About halfway through the video, which by the way was Australian and I have no idea what it was called now, a woman with inverted nipples started telling her breastfeeding story. She talked about how difficult it had been and how her baby had been OP (face up) and that she pushed for over two hours and he came out screaming and wouldn’t latch. He developed breast rejection because of her inverted nipples but she didn’t give up. She said that she and her husband decided to perform a ‘rebirth’ and recreate the birth experience that they wanted for their baby. I was fascinated and willing to try anything so when I told my husband that we were doing it that night.

The idea of rebirth is to recreate the birthing experience for the baby so that he can be born in a gentle and peaceful way. We had a garden tub and filled it with warm water and lit candles and warmed the bathroom up. I got in and my husband passed the baby to me. He was seven days old at this time.  As soon as he was naked he was screaming but I put him in the warm water and held him close and he calmed down a little, just to a cry rather than a scream. After a few minutes I put him in the water, floating him around with only his face out of the water. He fought it a little at first but after a few minutes he completely gave in. His entire body went limp. We were completely amazed at this point. We had successfully recreated the womb and he remembered it! This was the most relaxed this baby had been since he was born.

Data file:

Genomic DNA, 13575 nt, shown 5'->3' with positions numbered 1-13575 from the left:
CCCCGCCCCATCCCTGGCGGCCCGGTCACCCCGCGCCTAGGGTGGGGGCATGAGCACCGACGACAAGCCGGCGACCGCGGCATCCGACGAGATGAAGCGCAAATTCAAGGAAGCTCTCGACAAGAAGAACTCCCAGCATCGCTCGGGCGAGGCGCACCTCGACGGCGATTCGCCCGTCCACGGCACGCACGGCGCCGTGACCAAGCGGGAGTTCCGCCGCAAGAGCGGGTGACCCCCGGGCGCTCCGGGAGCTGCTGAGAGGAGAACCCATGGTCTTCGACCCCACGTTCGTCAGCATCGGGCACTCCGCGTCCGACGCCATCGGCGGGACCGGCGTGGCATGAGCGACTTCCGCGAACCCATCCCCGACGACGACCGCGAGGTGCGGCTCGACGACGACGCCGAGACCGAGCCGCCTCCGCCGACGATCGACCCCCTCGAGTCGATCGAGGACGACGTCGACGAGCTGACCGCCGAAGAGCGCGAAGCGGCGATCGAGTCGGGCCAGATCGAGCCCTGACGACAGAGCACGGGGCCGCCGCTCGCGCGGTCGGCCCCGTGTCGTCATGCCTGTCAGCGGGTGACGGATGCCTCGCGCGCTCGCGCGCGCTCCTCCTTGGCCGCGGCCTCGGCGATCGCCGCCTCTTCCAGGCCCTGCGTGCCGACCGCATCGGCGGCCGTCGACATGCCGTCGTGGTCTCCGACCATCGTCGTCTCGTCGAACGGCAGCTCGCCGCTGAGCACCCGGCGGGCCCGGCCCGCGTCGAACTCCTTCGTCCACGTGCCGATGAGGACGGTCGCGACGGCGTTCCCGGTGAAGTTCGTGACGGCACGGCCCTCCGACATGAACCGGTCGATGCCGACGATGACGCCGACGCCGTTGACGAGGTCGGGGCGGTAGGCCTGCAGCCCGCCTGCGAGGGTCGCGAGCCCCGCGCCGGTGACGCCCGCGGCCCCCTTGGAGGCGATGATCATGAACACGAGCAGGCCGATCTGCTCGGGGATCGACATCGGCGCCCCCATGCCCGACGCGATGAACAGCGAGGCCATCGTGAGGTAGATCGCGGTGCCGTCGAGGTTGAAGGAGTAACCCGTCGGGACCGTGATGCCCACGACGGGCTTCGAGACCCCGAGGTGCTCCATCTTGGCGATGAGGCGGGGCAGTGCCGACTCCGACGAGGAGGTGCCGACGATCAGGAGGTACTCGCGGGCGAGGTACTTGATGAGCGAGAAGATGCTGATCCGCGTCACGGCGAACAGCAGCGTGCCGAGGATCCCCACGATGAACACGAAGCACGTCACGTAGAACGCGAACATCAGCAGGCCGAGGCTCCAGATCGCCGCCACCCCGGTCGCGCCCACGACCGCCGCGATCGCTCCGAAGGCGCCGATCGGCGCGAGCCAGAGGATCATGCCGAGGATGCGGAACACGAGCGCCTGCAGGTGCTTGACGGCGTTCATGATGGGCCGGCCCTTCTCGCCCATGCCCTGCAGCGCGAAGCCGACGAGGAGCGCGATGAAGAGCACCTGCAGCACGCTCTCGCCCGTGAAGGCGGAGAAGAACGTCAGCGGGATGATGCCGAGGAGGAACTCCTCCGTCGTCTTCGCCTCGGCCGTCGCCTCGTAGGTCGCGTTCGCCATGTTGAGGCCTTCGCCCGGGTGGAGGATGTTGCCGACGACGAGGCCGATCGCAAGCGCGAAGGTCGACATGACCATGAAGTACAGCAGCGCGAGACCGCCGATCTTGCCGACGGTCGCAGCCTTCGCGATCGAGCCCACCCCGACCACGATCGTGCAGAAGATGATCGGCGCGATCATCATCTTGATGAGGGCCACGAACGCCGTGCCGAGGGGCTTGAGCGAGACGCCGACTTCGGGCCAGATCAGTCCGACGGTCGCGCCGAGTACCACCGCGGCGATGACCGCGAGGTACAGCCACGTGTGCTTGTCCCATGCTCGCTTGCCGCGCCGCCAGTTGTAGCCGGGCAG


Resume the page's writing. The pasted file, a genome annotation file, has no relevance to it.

In following the idea of infant rebirth, I slowing began to lift him out of the water. The idea is that the change in temperature and the removal of water from his environment will trigger the hormonal response that is similar to that of what a baby experiences in a peaceful vaginal delivery. I took him completely out and put him to my chest, just as I would have wanted had our birth gone the way we wanted. He didn’t cry or fight it, he just went limp against me. I let him lay quietly for a bit then decided it was time to try latching on again. I used the nipple shield because I wanted it to be as easy as possible for him. I had tried it before but he screamed at the breast regardless. Not this time, he latched right on. He latched and nursed for almost an hour. I was in awe and shock and disbelief.

We continued using the nipple shield until he was six months old. I tried to get him to nurse without it for months but he refused. I didn’t care, he was breastfeeding and I had a great supply. I knew we would eventually get rid of it and we did when he was six months old. As of 16 months old he is still nursing. Our bonding really began that day. I know that you can bond with your baby if you do not breastfeed but we had so much anxiety between the two of us that we needed that moment to begin healing from our traumatic birth.

I would recommend rebirth to anyone who has birth trauma. As soon as you get home from the hospital, get in the water. Get skin to skin. Recreate what you wanted for you and for your baby. Even if the baby didn’t have a birth trauma or injury of any kind, but you did, do it. If your milk is taking a while to come in, do it. It will help your body to relax and produce the hormones necessary for milk production. I truly believe in this process and it’s healing powers and hope that more moms can learn about the benefits of rebirth after birth trauma.